There’s an icebreaker task we like to use at the start of workshops. We ask attendees to draw a picture of an object (e.g. a car or a house). Everyone is given the same simple requirements for what the object must do, but the results always vary wildly.
This exercise exposes how differently people interpret the same words and the number of assumptions that each person has in their head.
If your brand promise or product vision is only written down or expressed in inscrutable diagrams in a PowerPoint, everyone in your organisation will think it means something slightly different.
This will lead to a brand experience gap, as the vision is implemented in disjointed and incoherent ways across the organisation.
To avoid this, a brand promise or product vision must be brought to life. For example, creating a proof-of-concept allows everyone in the organisation to understand what the future customer experience should look and feel like, without going into the detail of how it will be implemented.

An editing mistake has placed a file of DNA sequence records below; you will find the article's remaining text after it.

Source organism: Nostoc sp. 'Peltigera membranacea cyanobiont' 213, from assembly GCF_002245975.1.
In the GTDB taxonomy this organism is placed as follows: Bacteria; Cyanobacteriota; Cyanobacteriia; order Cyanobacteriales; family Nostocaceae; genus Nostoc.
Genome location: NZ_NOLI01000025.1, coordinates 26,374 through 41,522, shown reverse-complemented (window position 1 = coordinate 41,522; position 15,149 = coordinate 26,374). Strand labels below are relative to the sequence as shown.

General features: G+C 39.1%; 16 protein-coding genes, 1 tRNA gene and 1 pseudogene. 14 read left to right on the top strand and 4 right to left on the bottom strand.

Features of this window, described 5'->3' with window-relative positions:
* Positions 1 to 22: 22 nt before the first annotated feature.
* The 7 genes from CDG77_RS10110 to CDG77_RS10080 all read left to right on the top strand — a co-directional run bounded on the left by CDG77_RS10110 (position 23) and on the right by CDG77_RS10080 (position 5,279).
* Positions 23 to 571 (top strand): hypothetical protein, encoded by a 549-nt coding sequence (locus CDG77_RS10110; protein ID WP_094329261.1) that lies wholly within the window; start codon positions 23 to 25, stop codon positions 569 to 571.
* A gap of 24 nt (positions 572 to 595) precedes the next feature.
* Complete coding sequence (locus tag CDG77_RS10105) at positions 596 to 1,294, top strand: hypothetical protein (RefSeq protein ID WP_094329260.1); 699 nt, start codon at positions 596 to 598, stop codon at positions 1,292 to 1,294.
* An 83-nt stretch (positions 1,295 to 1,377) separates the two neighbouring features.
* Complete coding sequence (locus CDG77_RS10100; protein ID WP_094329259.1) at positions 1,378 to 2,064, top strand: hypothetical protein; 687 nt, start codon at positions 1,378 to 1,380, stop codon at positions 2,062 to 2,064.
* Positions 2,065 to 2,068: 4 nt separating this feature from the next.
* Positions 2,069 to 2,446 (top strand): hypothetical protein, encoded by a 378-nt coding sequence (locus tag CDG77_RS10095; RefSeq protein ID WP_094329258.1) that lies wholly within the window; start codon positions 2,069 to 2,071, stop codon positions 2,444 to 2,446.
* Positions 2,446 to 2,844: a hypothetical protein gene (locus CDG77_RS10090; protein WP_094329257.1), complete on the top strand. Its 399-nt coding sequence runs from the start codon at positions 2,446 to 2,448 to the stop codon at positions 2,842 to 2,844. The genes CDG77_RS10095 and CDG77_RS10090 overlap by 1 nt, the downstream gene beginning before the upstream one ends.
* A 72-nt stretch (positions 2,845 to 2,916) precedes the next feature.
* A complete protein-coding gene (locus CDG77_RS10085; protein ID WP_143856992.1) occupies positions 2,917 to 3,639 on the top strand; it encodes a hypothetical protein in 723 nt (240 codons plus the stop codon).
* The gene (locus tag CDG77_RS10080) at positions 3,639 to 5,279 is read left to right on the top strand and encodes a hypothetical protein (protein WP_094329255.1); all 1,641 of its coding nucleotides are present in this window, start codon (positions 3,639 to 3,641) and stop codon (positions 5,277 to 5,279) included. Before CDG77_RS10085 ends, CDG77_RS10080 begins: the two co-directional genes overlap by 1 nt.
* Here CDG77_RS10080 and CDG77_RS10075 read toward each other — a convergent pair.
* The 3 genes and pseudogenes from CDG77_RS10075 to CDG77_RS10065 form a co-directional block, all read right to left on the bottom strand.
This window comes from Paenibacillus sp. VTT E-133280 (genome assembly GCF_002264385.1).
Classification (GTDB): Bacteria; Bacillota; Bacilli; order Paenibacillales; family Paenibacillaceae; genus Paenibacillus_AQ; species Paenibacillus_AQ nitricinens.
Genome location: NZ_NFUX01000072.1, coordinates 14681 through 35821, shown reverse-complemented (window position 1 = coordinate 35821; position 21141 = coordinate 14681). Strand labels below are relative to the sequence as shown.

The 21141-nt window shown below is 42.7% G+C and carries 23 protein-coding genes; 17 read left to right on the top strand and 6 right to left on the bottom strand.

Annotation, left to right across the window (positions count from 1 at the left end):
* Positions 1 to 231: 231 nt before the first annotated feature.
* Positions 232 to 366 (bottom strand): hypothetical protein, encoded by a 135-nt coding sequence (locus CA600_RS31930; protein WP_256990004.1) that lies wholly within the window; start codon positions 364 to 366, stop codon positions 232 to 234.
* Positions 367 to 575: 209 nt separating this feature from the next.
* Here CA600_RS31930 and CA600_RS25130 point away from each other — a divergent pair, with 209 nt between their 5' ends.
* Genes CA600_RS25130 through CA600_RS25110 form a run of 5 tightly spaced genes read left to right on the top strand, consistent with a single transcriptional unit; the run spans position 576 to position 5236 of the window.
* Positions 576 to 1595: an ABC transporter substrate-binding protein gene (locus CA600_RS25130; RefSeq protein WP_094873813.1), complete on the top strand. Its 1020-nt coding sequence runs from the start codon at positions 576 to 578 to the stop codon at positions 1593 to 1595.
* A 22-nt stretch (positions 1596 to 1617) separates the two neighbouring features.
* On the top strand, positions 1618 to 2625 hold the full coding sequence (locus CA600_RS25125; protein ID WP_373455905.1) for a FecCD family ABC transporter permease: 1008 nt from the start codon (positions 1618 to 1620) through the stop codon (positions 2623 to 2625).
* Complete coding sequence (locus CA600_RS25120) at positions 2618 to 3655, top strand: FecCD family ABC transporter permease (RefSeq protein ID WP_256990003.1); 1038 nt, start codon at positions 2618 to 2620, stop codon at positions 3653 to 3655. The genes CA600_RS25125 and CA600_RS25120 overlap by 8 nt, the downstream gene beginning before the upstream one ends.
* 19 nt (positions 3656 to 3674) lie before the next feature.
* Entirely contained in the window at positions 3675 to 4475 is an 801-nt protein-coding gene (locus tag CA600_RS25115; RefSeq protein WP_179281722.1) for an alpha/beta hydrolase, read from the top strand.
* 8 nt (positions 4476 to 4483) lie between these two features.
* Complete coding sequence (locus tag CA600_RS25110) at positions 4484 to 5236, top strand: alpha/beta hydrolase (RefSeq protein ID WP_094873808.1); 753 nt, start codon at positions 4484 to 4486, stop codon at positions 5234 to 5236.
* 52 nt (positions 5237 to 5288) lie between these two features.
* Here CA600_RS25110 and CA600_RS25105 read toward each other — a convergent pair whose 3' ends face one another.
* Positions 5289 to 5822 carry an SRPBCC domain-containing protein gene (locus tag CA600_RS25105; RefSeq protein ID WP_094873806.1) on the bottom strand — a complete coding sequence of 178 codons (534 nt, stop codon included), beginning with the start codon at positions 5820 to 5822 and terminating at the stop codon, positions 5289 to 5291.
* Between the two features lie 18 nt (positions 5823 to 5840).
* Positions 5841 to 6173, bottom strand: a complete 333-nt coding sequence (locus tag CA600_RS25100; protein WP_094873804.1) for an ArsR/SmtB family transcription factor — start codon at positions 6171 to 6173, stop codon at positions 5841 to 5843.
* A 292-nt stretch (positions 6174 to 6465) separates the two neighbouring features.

4. Work backwards from the vision
One method to avoid a brand experience gap is to work back from a vision statement.
It seems obvious, but if you start with your ambition rather than current constraints, you’ll end up creating an experience which is more aligned with your vision or brand promise.
Amazon do this by getting teams to write a press release and FAQ when creating new products. They have to be able to describe what the experience will be like before they work out the details. This ensures that the promises they make are tightly coupled to the reality of delivering them.
Another great example comes from Airbnb. On the Masters of Scale podcast, CEO Brian Chesky describes how they invited a customer to San Francisco on holiday. They sent a photographer to follow him around and what they saw was an awful holiday. He went to Alcatraz by himself, went to a bar on his own and even ate on his own.